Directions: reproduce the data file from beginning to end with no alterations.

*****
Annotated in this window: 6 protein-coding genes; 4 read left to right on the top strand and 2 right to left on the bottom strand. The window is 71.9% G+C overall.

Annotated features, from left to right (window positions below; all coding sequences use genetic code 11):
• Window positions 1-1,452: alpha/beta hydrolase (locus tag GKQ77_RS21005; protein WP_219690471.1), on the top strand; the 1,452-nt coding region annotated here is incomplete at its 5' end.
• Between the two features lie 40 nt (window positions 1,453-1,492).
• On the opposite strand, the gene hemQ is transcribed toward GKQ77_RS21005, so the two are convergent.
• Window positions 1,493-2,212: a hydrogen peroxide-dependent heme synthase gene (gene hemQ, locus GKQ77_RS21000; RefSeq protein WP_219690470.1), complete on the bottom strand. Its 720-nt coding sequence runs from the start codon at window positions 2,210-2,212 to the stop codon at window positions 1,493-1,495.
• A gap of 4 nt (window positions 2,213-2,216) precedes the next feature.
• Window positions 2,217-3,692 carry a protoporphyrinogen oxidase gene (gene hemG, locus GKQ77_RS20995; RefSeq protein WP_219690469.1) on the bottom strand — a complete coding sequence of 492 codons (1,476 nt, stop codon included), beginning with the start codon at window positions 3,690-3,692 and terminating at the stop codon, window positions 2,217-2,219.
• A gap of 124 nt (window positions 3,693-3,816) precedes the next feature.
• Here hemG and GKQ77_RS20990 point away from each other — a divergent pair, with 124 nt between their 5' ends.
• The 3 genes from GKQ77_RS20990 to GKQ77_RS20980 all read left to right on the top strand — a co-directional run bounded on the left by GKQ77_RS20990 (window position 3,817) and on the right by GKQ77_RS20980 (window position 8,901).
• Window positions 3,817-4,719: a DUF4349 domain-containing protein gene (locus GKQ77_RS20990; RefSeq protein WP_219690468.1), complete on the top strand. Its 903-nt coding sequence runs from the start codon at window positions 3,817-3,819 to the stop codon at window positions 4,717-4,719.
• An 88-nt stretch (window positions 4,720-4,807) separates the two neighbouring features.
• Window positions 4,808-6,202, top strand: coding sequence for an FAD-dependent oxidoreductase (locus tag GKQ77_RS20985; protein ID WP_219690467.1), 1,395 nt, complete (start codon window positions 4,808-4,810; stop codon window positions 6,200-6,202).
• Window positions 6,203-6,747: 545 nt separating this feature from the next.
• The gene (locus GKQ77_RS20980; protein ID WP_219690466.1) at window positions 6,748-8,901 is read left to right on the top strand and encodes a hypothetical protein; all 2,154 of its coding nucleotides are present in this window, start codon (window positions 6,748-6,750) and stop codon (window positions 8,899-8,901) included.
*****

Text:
Annotated in this window: 6 protein-coding genes; 4 read left to right on the top strand and 2 right to left on the bottom strand. The window is 71.9% G+C overall.

Annotated features, from left to right (window positions below; all coding sequences use genetic code 11):
• Window positions 1-1,452: alpha/beta hydrolase (locus tag GKQ77_RS21005; protein WP_219690471.1), on the top strand; the 1,452-nt coding region annotated here is incomplete at its 5' end.
• Between the two features lie 40 nt (window positions 1,453-1,492).
• On the opposite strand, the gene hemQ is transcribed toward GKQ77_RS21005, so the two are convergent.
• Window positions 1,493-2,212: a hydrogen peroxide-dependent heme synthase gene (gene hemQ, locus GKQ77_RS21000; RefSeq protein WP_219690470.1), complete on the bottom strand. Its 720-nt coding sequence runs from the start codon at window positions 2,210-2,212 to the stop codon at window positions 1,493-1,495.
• A gap of 4 nt (window positions 2,213-2,216) precedes the next feature.
• Window positions 2,217-3,692 carry a protoporphyrinogen oxidase gene (gene hemG, locus GKQ77_RS20995; RefSeq protein WP_219690469.1) on the bottom strand — a complete coding sequence of 492 codons (1,476 nt, stop codon included), beginning with the start codon at window positions 3,690-3,692 and terminating at the stop codon, window positions 2,217-2,219.
• A gap of 124 nt (window positions 3,693-3,816) precedes the next feature.
• Here hemG and GKQ77_RS20990 point away from each other — a divergent pair, with 124 nt between their 5' ends.
• The 3 genes from GKQ77_RS20990 to GKQ77_RS20980 all read left to right on the top strand — a co-directional run bounded on the left by GKQ77_RS20990 (window position 3,817) and on the right by GKQ77_RS20980 (window position 8,901).
• Window positions 3,817-4,719: a DUF4349 domain-containing protein gene (locus GKQ77_RS20990; RefSeq protein WP_219690468.1), complete on the top strand. Its 903-nt coding sequence runs from the start codon at window positions 3,817-3,819 to the stop codon at window positions 4,717-4,719.
• An 88-nt stretch (window positions 4,720-4,807) separates the two neighbouring features.
• Window positions 4,808-6,202, top strand: coding sequence for an FAD-dependent oxidoreductase (locus tag GKQ77_RS20985; protein ID WP_219690467.1), 1,395 nt, complete (start codon window positions 4,808-4,810; stop codon window positions 6,200-6,202).
• Window positions 6,203-6,747: 545 nt separating this feature from the next.
• The gene (locus GKQ77_RS20980; protein ID WP_219690466.1) at window positions 6,748-8,901 is read left to right on the top strand and encodes a hypothetical protein; all 2,154 of its coding nucleotides are present in this window, start codon (window positions 6,748-6,750) and stop codon (window positions 8,899-8,901) included.